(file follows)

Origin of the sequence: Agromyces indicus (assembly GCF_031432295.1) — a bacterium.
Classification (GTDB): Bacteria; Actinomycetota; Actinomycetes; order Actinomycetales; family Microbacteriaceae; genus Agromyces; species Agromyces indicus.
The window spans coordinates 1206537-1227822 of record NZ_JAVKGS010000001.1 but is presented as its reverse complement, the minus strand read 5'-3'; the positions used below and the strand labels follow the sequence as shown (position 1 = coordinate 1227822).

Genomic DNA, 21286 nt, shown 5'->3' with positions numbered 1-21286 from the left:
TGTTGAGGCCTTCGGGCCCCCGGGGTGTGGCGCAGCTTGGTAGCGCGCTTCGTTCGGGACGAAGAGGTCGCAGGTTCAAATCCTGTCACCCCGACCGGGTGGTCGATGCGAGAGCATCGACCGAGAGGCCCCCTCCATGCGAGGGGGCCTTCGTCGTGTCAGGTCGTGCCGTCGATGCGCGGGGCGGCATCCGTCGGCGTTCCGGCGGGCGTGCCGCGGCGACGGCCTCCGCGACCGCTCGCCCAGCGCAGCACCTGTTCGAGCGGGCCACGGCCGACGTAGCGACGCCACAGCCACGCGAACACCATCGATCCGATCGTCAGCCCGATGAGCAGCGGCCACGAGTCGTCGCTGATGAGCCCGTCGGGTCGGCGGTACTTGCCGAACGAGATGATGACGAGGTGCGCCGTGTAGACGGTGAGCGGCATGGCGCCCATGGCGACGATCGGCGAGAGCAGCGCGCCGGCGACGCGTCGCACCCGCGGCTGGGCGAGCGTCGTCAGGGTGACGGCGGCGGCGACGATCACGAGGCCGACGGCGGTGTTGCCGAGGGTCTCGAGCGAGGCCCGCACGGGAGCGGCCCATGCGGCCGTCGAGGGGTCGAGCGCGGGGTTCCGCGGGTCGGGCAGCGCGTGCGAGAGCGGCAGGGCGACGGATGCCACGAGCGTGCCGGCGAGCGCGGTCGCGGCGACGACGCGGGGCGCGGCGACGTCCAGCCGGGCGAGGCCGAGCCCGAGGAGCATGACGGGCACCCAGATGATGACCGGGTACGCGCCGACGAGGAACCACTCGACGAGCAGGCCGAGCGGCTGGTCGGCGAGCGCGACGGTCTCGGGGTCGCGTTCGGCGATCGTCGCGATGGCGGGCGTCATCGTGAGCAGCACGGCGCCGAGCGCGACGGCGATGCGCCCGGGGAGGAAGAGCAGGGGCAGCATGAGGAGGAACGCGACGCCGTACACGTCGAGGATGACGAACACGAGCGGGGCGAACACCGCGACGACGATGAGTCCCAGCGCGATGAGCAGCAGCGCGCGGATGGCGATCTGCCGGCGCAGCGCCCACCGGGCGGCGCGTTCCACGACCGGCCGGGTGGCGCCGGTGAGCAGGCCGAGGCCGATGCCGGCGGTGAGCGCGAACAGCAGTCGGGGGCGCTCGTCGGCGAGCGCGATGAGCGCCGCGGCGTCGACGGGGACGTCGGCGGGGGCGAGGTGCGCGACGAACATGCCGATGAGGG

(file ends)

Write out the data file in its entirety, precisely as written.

Origin of the sequence: Agromyces indicus (assembly GCF_031432295.1) — a bacterium.
Classification (GTDB): Bacteria; Actinomycetota; Actinomycetes; order Actinomycetales; family Microbacteriaceae; genus Agromyces; species Agromyces indicus.
The window spans coordinates 1206537-1227822 of record NZ_JAVKGS010000001.1 but is presented as its reverse complement, the minus strand read 5'-3'; the positions used below and the strand labels follow the sequence as shown (position 1 = coordinate 1227822).

Genomic DNA, 21286 nt, shown 5'->3' with positions numbered 1-21286 from the left:
TGTTGAGGCCTTCGGGCCCCCGGGGTGTGGCGCAGCTTGGTAGCGCGCTTCGTTCGGGACGAAGAGGTCGCAGGTTCAAATCCTGTCACCCCGACCGGGTGGTCGATGCGAGAGCATCGACCGAGAGGCCCCCTCCATGCGAGGGGGCCTTCGTCGTGTCAGGTCGTGCCGTCGATGCGCGGGGCGGCATCCGTCGGCGTTCCGGCGGGCGTGCCGCGGCGACGGCCTCCGCGACCGCTCGCCCAGCGCAGCACCTGTTCGAGCGGGCCACGGCCGACGTAGCGACGCCACAGCCACGCGAACACCATCGATCCGATCGTCAGCCCGATGAGCAGCGGCCACGAGTCGTCGCTGATGAGCCCGTCGGGTCGGCGGTACTTGCCGAACGAGATGATGACGAGGTGCGCCGTGTAGACGGTGAGCGGCATGGCGCCCATGGCGACGATCGGCGAGAGCAGCGCGCCGGCGACGCGTCGCACCCGCGGCTGGGCGAGCGTCGTCAGGGTGACGGCGGCGGCGACGATCACGAGGCCGACGGCGGTGTTGCCGAGGGTCTCGAGCGAGGCCCGCACGGGAGCGGCCCATGCGGCCGTCGAGGGGTCGAGCGCGGGGTTCCGCGGGTCGGGCAGCGCGTGCGAGAGCGGCAGGGCGACGGATGCCACGAGCGTGCCGGCGAGCGCGGTCGCGGCGACGACGCGGGGCGCGGCGACGTCCAGCCGGGCGAGGCCGAGCCCGAGGAGCATGACGGGCACCCAGATGATGACCGGGTACGCGCCGACGAGGAACCACTCGACGAGCAGGCCGAGCGGCTGGTCGGCGAGCGCGACGGTCTCGGGGTCGCGTTCGGCGATCGTCGCGATGGCGGGCGTCATCGTGAGCAGCACGGCGCCGAGCGCGACGGCGATGCGCCCGGGGAGGAAGAGCAGGGGCAGCATGAGGAGGAACGCGACGCCGTACACGTCGAGGATGACGAACACGAGCGGGGCGAACACCGCGACGACGATGAGTCCCAGCGCGATGAGCAGCAGCGCGCGGATGGCGATCTGCCGGCGCAGCGCCCACCGGGCGGCGCGTTCCACGACCGGCCGGGTGGCGCCGGTGAGCAGGCCGAGGCCGATGCCGGCGGTGAGCGCGAACAGCAGTCGGGGGCGCTCGTCGGCGAGCGCGATGAGCGCCGCGGCGTCGACGGGGACGTCGGCGGGGGCGAGGTGCGCGACGAACATGCCGATGAGGG